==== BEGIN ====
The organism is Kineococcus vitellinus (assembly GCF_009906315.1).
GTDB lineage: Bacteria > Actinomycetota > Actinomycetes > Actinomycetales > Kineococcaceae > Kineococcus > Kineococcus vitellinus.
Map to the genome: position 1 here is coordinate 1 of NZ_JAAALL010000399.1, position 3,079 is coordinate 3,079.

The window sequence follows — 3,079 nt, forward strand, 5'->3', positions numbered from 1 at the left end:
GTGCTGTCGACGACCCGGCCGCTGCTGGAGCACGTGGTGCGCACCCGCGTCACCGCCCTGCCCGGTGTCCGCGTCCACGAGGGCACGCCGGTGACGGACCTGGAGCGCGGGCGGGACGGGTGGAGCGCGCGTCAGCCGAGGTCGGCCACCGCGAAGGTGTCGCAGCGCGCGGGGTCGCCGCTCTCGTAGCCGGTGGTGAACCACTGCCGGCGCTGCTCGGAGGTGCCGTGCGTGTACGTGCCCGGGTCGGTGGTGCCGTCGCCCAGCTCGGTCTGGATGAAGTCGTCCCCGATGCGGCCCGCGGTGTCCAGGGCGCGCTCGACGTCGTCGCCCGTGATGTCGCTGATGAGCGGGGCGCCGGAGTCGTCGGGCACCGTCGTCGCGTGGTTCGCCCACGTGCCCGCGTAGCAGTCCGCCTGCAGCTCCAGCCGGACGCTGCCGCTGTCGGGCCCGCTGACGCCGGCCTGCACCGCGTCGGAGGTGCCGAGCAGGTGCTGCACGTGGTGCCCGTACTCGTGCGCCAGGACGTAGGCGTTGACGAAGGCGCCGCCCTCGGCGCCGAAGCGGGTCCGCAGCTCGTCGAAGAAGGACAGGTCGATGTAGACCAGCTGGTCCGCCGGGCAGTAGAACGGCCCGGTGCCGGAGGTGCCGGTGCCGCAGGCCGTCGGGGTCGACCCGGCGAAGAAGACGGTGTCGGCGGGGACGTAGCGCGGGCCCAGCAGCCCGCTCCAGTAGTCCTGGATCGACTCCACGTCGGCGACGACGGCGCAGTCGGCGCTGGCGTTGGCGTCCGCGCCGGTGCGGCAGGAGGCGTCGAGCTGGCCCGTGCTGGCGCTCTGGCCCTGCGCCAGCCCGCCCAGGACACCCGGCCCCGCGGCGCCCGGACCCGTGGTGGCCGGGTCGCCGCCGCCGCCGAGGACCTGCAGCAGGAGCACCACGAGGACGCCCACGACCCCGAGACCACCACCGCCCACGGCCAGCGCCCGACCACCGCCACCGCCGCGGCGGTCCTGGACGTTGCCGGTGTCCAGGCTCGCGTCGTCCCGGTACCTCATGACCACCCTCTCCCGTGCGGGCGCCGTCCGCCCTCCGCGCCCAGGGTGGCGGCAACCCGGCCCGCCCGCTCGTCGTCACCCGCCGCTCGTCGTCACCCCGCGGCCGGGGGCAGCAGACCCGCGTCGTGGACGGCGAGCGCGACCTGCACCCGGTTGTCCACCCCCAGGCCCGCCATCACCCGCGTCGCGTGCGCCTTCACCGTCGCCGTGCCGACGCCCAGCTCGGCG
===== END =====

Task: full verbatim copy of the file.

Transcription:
The organism is Kineococcus vitellinus (assembly GCF_009906315.1).
GTDB lineage: Bacteria > Actinomycetota > Actinomycetes > Actinomycetales > Kineococcaceae > Kineococcus > Kineococcus vitellinus.
Map to the genome: position 1 here is coordinate 1 of NZ_JAAALL010000399.1, position 3,079 is coordinate 3,079.

The window sequence follows — 3,079 nt, forward strand, 5'->3', positions numbered from 1 at the left end:
GTGCTGTCGACGACCCGGCCGCTGCTGGAGCACGTGGTGCGCACCCGCGTCACCGCCCTGCCCGGTGTCCGCGTCCACGAGGGCACGCCGGTGACGGACCTGGAGCGCGGGCGGGACGGGTGGAGCGCGCGTCAGCCGAGGTCGGCCACCGCGAAGGTGTCGCAGCGCGCGGGGTCGCCGCTCTCGTAGCCGGTGGTGAACCACTGCCGGCGCTGCTCGGAGGTGCCGTGCGTGTACGTGCCCGGGTCGGTGGTGCCGTCGCCCAGCTCGGTCTGGATGAAGTCGTCCCCGATGCGGCCCGCGGTGTCCAGGGCGCGCTCGACGTCGTCGCCCGTGATGTCGCTGATGAGCGGGGCGCCGGAGTCGTCGGGCACCGTCGTCGCGTGGTTCGCCCACGTGCCCGCGTAGCAGTCCGCCTGCAGCTCCAGCCGGACGCTGCCGCTGTCGGGCCCGCTGACGCCGGCCTGCACCGCGTCGGAGGTGCCGAGCAGGTGCTGCACGTGGTGCCCGTACTCGTGCGCCAGGACGTAGGCGTTGACGAAGGCGCCGCCCTCGGCGCCGAAGCGGGTCCGCAGCTCGTCGAAGAAGGACAGGTCGATGTAGACCAGCTGGTCCGCCGGGCAGTAGAACGGCCCGGTGCCGGAGGTGCCGGTGCCGCAGGCCGTCGGGGTCGACCCGGCGAAGAAGACGGTGTCGGCGGGGACGTAGCGCGGGCCCAGCAGCCCGCTCCAGTAGTCCTGGATCGACTCCACGTCGGCGACGACGGCGCAGTCGGCGCTGGCGTTGGCGTCCGCGCCGGTGCGGCAGGAGGCGTCGAGCTGGCCCGTGCTGGCGCTCTGGCCCTGCGCCAGCCCGCCCAGGACACCCGGCCCCGCGGCGCCCGGACCCGTGGTGGCCGGGTCGCCGCCGCCGCCGAGGACCTGCAGCAGGAGCACCACGAGGACGCCCACGACCCCGAGACCACCACCGCCCACGGCCAGCGCCCGACCACCGCCACCGCCGCGGCGGTCCTGGACGTTGCCGGTGTCCAGGCTCGCGTCGTCCCGGTACCTCATGACCACCCTCTCCCGTGCGGGCGCCGTCCGCCCTCCGCGCCCAGGGTGGCGGCAACCCGGCCCGCCCGCTCGTCGTCACCCGCCGCTCGTCGTCACCCCGCGGCCGGGGGCAGCAGACCCGCGTCGTGGACGGCGAGCGCGACCTGCACCCGGTTGTCCACCCCCAGGCCCGCCATCACCCGCGTCGCGTGCGCCTTCACCGTCGCCGTGCCGACGCCCAGCTCGGCG